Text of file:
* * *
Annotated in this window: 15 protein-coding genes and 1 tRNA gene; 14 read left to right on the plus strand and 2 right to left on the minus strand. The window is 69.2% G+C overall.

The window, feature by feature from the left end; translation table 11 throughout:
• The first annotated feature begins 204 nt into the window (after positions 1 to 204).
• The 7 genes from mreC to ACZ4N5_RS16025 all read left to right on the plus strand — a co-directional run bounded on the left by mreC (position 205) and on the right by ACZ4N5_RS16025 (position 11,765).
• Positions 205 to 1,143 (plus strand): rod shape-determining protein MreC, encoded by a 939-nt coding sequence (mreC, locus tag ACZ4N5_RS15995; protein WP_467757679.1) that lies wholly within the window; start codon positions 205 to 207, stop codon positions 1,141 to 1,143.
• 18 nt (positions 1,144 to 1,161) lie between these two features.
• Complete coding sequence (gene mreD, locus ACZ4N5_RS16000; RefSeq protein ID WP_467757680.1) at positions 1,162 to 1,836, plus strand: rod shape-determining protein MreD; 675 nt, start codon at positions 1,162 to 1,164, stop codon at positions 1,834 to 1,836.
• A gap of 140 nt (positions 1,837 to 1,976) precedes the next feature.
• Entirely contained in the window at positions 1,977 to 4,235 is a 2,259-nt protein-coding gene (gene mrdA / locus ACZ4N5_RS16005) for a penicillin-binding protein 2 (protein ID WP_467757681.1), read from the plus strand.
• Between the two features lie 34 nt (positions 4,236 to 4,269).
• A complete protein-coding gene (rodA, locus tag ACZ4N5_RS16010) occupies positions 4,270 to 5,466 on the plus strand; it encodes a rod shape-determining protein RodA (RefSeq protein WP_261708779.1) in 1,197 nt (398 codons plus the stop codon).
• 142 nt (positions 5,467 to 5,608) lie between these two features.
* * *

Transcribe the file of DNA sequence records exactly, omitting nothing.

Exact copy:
Annotated in this window: 15 protein-coding genes and 1 tRNA gene; 14 read left to right on the plus strand and 2 right to left on the minus strand. The window is 69.2% G+C overall.

The window, feature by feature from the left end; translation table 11 throughout:
• The first annotated feature begins 204 nt into the window (after positions 1 to 204).
• The 7 genes from mreC to ACZ4N5_RS16025 all read left to right on the plus strand — a co-directional run bounded on the left by mreC (position 205) and on the right by ACZ4N5_RS16025 (position 11,765).
• Positions 205 to 1,143 (plus strand): rod shape-determining protein MreC, encoded by a 939-nt coding sequence (mreC, locus tag ACZ4N5_RS15995; protein WP_467757679.1) that lies wholly within the window; start codon positions 205 to 207, stop codon positions 1,141 to 1,143.
• 18 nt (positions 1,144 to 1,161) lie between these two features.
• Complete coding sequence (gene mreD, locus ACZ4N5_RS16000; RefSeq protein ID WP_467757680.1) at positions 1,162 to 1,836, plus strand: rod shape-determining protein MreD; 675 nt, start codon at positions 1,162 to 1,164, stop codon at positions 1,834 to 1,836.
• A gap of 140 nt (positions 1,837 to 1,976) precedes the next feature.
• Entirely contained in the window at positions 1,977 to 4,235 is a 2,259-nt protein-coding gene (gene mrdA / locus ACZ4N5_RS16005) for a penicillin-binding protein 2 (protein ID WP_467757681.1), read from the plus strand.
• Between the two features lie 34 nt (positions 4,236 to 4,269).
• A complete protein-coding gene (rodA, locus tag ACZ4N5_RS16010) occupies positions 4,270 to 5,466 on the plus strand; it encodes a rod shape-determining protein RodA (RefSeq protein WP_261708779.1) in 1,197 nt (398 codons plus the stop codon).
• 142 nt (positions 5,467 to 5,608) lie between these two features.